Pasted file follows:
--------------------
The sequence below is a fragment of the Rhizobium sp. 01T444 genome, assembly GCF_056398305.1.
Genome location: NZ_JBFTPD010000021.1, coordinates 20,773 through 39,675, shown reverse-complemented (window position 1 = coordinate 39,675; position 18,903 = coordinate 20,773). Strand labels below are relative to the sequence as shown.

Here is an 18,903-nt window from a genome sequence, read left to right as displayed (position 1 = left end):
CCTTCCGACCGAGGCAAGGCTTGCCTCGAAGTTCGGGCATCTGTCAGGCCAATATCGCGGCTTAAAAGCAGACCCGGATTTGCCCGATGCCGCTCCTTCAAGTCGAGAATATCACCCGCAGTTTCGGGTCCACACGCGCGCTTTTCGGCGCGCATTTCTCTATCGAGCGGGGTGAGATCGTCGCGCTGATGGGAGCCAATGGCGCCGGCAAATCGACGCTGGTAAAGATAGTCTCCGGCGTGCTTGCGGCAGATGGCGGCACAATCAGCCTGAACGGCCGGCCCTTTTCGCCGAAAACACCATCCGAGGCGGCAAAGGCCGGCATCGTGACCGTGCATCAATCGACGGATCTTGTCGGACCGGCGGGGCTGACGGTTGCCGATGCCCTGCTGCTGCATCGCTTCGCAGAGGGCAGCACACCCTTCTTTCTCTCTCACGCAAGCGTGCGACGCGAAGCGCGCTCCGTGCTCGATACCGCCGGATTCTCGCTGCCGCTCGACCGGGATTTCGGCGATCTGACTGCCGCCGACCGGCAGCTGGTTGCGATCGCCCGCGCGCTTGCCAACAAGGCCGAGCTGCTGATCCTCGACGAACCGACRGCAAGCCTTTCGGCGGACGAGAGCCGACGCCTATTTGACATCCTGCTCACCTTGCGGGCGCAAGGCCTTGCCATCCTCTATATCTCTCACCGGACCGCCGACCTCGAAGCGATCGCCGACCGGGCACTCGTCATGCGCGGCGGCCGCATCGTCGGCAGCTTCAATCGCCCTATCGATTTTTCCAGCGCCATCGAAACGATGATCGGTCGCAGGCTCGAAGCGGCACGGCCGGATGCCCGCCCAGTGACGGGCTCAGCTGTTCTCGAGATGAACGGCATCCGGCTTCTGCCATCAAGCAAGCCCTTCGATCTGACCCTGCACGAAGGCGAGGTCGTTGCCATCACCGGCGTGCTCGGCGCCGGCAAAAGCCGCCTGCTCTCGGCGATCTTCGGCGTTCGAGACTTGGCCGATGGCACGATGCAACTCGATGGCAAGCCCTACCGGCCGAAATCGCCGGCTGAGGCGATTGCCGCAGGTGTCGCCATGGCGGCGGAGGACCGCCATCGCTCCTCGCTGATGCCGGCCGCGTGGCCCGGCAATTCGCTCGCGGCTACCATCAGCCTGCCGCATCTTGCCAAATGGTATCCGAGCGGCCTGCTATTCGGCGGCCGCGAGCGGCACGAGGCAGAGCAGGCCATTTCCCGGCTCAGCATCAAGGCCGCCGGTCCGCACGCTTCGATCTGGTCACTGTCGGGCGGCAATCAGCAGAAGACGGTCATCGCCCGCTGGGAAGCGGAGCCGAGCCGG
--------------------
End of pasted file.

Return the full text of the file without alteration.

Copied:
The sequence below is a fragment of the Rhizobium sp. 01T444 genome, assembly GCF_056398305.1.
Genome location: NZ_JBFTPD010000021.1, coordinates 20,773 through 39,675, shown reverse-complemented (window position 1 = coordinate 39,675; position 18,903 = coordinate 20,773). Strand labels below are relative to the sequence as shown.

Here is an 18,903-nt window from a genome sequence, read left to right as displayed (position 1 = left end):
CCTTCCGACCGAGGCAAGGCTTGCCTCGAAGTTCGGGCATCTGTCAGGCCAATATCGCGGCTTAAAAGCAGACCCGGATTTGCCCGATGCCGCTCCTTCAAGTCGAGAATATCACCCGCAGTTTCGGGTCCACACGCGCGCTTTTCGGCGCGCATTTCTCTATCGAGCGGGGTGAGATCGTCGCGCTGATGGGAGCCAATGGCGCCGGCAAATCGACGCTGGTAAAGATAGTCTCCGGCGTGCTTGCGGCAGATGGCGGCACAATCAGCCTGAACGGCCGGCCCTTTTCGCCGAAAACACCATCCGAGGCGGCAAAGGCCGGCATCGTGACCGTGCATCAATCGACGGATCTTGTCGGACCGGCGGGGCTGACGGTTGCCGATGCCCTGCTGCTGCATCGCTTCGCAGAGGGCAGCACACCCTTCTTTCTCTCTCACGCAAGCGTGCGACGCGAAGCGCGCTCCGTGCTCGATACCGCCGGATTCTCGCTGCCGCTCGACCGGGATTTCGGCGATCTGACTGCCGCCGACCGGCAGCTGGTTGCGATCGCCCGCGCGCTTGCCAACAAGGCCGAGCTGCTGATCCTCGACGAACCGACRGCAAGCCTTTCGGCGGACGAGAGCCGACGCCTATTTGACATCCTGCTCACCTTGCGGGCGCAAGGCCTTGCCATCCTCTATATCTCTCACCGGACCGCCGACCTCGAAGCGATCGCCGACCGGGCACTCGTCATGCGCGGCGGCCGCATCGTCGGCAGCTTCAATCGCCCTATCGATTTTTCCAGCGCCATCGAAACGATGATCGGTCGCAGGCTCGAAGCGGCACGGCCGGATGCCCGCCCAGTGACGGGCTCAGCTGTTCTCGAGATGAACGGCATCCGGCTTCTGCCATCAAGCAAGCCCTTCGATCTGACCCTGCACGAAGGCGAGGTCGTTGCCATCACCGGCGTGCTCGGCGCCGGCAAAAGCCGCCTGCTCTCGGCGATCTTCGGCGTTCGAGACTTGGCCGATGGCACGATGCAACTCGATGGCAAGCCCTACCGGCCGAAATCGCCGGCTGAGGCGATTGCCGCAGGTGTCGCCATGGCGGCGGAGGACCGCCATCGCTCCTCGCTGATGCCGGCCGCGTGGCCCGGCAATTCGCTCGCGGCTACCATCAGCCTGCCGCATCTTGCCAAATGGTATCCGAGCGGCCTGCTATTCGGCGGCCGCGAGCGGCACGAGGCAGAGCAGGCCATTTCCCGGCTCAGCATCAAGGCCGCCGGTCCGCACGCTTCGATCTGGTCACTGTCGGGCGGCAATCAGCAGAAGACGGTCATCGCCCGCTGGGAAGCGGAGCCGAGCCGG